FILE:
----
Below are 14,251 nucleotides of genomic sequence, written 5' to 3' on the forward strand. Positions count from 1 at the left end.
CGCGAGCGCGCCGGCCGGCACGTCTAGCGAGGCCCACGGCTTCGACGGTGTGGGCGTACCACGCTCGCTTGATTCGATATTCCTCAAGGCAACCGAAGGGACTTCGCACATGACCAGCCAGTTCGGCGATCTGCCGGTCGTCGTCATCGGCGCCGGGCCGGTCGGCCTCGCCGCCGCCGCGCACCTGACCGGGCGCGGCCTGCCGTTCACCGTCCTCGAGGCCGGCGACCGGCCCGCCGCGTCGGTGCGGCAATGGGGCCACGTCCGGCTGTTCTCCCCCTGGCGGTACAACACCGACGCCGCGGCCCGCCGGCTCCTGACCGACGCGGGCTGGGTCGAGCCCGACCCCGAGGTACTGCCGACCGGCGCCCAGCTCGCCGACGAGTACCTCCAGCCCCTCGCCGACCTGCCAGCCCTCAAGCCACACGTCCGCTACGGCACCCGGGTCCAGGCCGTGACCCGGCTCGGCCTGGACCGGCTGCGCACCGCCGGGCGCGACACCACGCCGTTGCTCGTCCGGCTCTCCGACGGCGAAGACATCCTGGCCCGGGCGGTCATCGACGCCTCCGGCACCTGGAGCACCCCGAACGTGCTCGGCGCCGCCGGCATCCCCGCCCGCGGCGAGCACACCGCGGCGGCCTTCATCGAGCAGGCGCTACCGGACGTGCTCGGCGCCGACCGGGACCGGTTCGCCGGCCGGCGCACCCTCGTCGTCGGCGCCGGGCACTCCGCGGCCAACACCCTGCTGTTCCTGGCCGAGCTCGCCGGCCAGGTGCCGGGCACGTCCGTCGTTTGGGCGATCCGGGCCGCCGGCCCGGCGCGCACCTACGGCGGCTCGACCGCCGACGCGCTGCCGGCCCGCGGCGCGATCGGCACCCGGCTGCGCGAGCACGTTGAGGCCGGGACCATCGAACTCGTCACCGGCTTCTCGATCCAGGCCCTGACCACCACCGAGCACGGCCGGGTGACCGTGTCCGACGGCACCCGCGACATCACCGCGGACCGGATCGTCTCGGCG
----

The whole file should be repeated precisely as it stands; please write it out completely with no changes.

Below are 14,251 nucleotides of genomic sequence, written 5' to 3' on the forward strand. Positions count from 1 at the left end.
CGCGAGCGCGCCGGCCGGCACGTCTAGCGAGGCCCACGGCTTCGACGGTGTGGGCGTACCACGCTCGCTTGATTCGATATTCCTCAAGGCAACCGAAGGGACTTCGCACATGACCAGCCAGTTCGGCGATCTGCCGGTCGTCGTCATCGGCGCCGGGCCGGTCGGCCTCGCCGCCGCCGCGCACCTGACCGGGCGCGGCCTGCCGTTCACCGTCCTCGAGGCCGGCGACCGGCCCGCCGCGTCGGTGCGGCAATGGGGCCACGTCCGGCTGTTCTCCCCCTGGCGGTACAACACCGACGCCGCGGCCCGCCGGCTCCTGACCGACGCGGGCTGGGTCGAGCCCGACCCCGAGGTACTGCCGACCGGCGCCCAGCTCGCCGACGAGTACCTCCAGCCCCTCGCCGACCTGCCAGCCCTCAAGCCACACGTCCGCTACGGCACCCGGGTCCAGGCCGTGACCCGGCTCGGCCTGGACCGGCTGCGCACCGCCGGGCGCGACACCACGCCGTTGCTCGTCCGGCTCTCCGACGGCGAAGACATCCTGGCCCGGGCGGTCATCGACGCCTCCGGCACCTGGAGCACCCCGAACGTGCTCGGCGCCGCCGGCATCCCCGCCCGCGGCGAGCACACCGCGGCGGCCTTCATCGAGCAGGCGCTACCGGACGTGCTCGGCGCCGACCGGGACCGGTTCGCCGGCCGGCGCACCCTCGTCGTCGGCGCCGGGCACTCCGCGGCCAACACCCTGCTGTTCCTGGCCGAGCTCGCCGGCCAGGTGCCGGGCACGTCCGTCGTTTGGGCGATCCGGGCCGCCGGCCCGGCGCGCACCTACGGCGGCTCGACCGCCGACGCGCTGCCGGCCCGCGGCGCGATCGGCACCCGGCTGCGCGAGCACGTTGAGGCCGGGACCATCGAACTCGTCACCGGCTTCTCGATCCAGGCCCTGACCACCACCGAGCACGGCCGGGTGACCGTGTCCGACGGCACCCGCGACATCACCGCGGACCGGATCGTCTCGGCG